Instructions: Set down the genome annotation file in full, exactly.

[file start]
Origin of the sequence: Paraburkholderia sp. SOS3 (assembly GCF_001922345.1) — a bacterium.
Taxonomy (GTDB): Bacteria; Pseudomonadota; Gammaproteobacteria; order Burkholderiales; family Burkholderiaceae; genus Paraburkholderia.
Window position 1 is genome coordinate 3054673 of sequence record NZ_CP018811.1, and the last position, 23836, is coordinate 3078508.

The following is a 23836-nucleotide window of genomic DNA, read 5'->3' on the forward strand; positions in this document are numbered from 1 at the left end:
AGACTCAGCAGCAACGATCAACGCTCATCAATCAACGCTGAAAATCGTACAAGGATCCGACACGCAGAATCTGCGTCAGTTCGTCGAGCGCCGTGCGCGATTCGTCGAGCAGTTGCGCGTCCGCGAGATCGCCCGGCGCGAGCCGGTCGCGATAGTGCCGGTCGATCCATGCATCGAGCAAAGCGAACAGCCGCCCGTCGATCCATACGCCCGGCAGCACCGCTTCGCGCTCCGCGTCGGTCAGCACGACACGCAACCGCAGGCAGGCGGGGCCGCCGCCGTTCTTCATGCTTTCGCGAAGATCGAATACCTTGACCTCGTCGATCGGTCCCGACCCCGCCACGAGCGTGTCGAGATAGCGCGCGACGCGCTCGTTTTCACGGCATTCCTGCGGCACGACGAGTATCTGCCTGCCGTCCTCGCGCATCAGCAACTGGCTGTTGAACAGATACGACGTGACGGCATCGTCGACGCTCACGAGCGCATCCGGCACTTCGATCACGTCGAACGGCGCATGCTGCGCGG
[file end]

Origin of the sequence: Paraburkholderia sp. SOS3 (assembly GCF_001922345.1) — a bacterium.
Taxonomy (GTDB): Bacteria; Pseudomonadota; Gammaproteobacteria; order Burkholderiales; family Burkholderiaceae; genus Paraburkholderia.
Window position 1 is genome coordinate 3054673 of sequence record NZ_CP018811.1, and the last position, 23836, is coordinate 3078508.

The following is a 23836-nucleotide window of genomic DNA, read 5'->3' on the forward strand; positions in this document are numbered from 1 at the left end:
AGACTCAGCAGCAACGATCAACGCTCATCAATCAACGCTGAAAATCGTACAAGGATCCGACACGCAGAATCTGCGTCAGTTCGTCGAGCGCCGTGCGCGATTCGTCGAGCAGTTGCGCGTCCGCGAGATCGCCCGGCGCGAGCCGGTCGCGATAGTGCCGGTCGATCCATGCATCGAGCAAAGCGAACAGCCGCCCGTCGATCCATACGCCCGGCAGCACCGCTTCGCGCTCCGCGTCGGTCAGCACGACACGCAACCGCAGGCAGGCGGGGCCGCCGCCGTTCTTCATGCTTTCGCGAAGATCGAATACCTTGACCTCGTCGATCGGTCCCGACCCCGCCACGAGCGTGTCGAGATAGCGCGCGACGCGCTCGTTTTCACGGCATTCCTGCGGCACGACGAGTATCTGCCTGCCGTCCTCGCGCATCAGCAACTGGCTGTTGAACAGATACGACGTGACGGCATCGTCGACGCTCACGAGCGCATCCGGCACTTCGATCACGTCGAACGGCGCATGCTGCGCGG